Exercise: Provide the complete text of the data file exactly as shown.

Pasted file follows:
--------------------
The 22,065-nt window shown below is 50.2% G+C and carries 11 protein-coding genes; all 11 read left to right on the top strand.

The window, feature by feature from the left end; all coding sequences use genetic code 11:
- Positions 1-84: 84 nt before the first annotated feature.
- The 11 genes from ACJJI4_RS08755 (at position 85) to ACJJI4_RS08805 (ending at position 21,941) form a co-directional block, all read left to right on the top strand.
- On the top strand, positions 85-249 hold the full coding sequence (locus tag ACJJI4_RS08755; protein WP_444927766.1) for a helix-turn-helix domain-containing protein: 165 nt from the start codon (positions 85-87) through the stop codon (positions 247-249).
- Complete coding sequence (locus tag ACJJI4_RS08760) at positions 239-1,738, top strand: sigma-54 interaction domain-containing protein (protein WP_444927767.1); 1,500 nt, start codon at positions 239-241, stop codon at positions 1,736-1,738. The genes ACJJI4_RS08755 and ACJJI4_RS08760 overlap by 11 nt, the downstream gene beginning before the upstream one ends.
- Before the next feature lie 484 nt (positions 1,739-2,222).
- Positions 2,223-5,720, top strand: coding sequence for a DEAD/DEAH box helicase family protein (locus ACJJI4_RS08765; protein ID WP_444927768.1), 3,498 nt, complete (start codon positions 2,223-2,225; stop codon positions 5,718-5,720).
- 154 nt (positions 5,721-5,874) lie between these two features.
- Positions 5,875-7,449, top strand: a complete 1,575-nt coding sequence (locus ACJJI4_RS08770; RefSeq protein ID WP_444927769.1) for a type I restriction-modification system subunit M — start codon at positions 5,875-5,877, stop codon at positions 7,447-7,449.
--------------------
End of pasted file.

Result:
The 22,065-nt window shown below is 50.2% G+C and carries 11 protein-coding genes; all 11 read left to right on the top strand.

The window, feature by feature from the left end; all coding sequences use genetic code 11:
- Positions 1-84: 84 nt before the first annotated feature.
- The 11 genes from ACJJI4_RS08755 (at position 85) to ACJJI4_RS08805 (ending at position 21,941) form a co-directional block, all read left to right on the top strand.
- On the top strand, positions 85-249 hold the full coding sequence (locus tag ACJJI4_RS08755; protein WP_444927766.1) for a helix-turn-helix domain-containing protein: 165 nt from the start codon (positions 85-87) through the stop codon (positions 247-249).
- Complete coding sequence (locus tag ACJJI4_RS08760) at positions 239-1,738, top strand: sigma-54 interaction domain-containing protein (protein WP_444927767.1); 1,500 nt, start codon at positions 239-241, stop codon at positions 1,736-1,738. The genes ACJJI4_RS08755 and ACJJI4_RS08760 overlap by 11 nt, the downstream gene beginning before the upstream one ends.
- Before the next feature lie 484 nt (positions 1,739-2,222).
- Positions 2,223-5,720, top strand: coding sequence for a DEAD/DEAH box helicase family protein (locus ACJJI4_RS08765; protein ID WP_444927768.1), 3,498 nt, complete (start codon positions 2,223-2,225; stop codon positions 5,718-5,720).
- 154 nt (positions 5,721-5,874) lie between these two features.
- Positions 5,875-7,449, top strand: a complete 1,575-nt coding sequence (locus ACJJI4_RS08770; RefSeq protein ID WP_444927769.1) for a type I restriction-modification system subunit M — start codon at positions 5,875-5,877, stop codon at positions 7,447-7,449.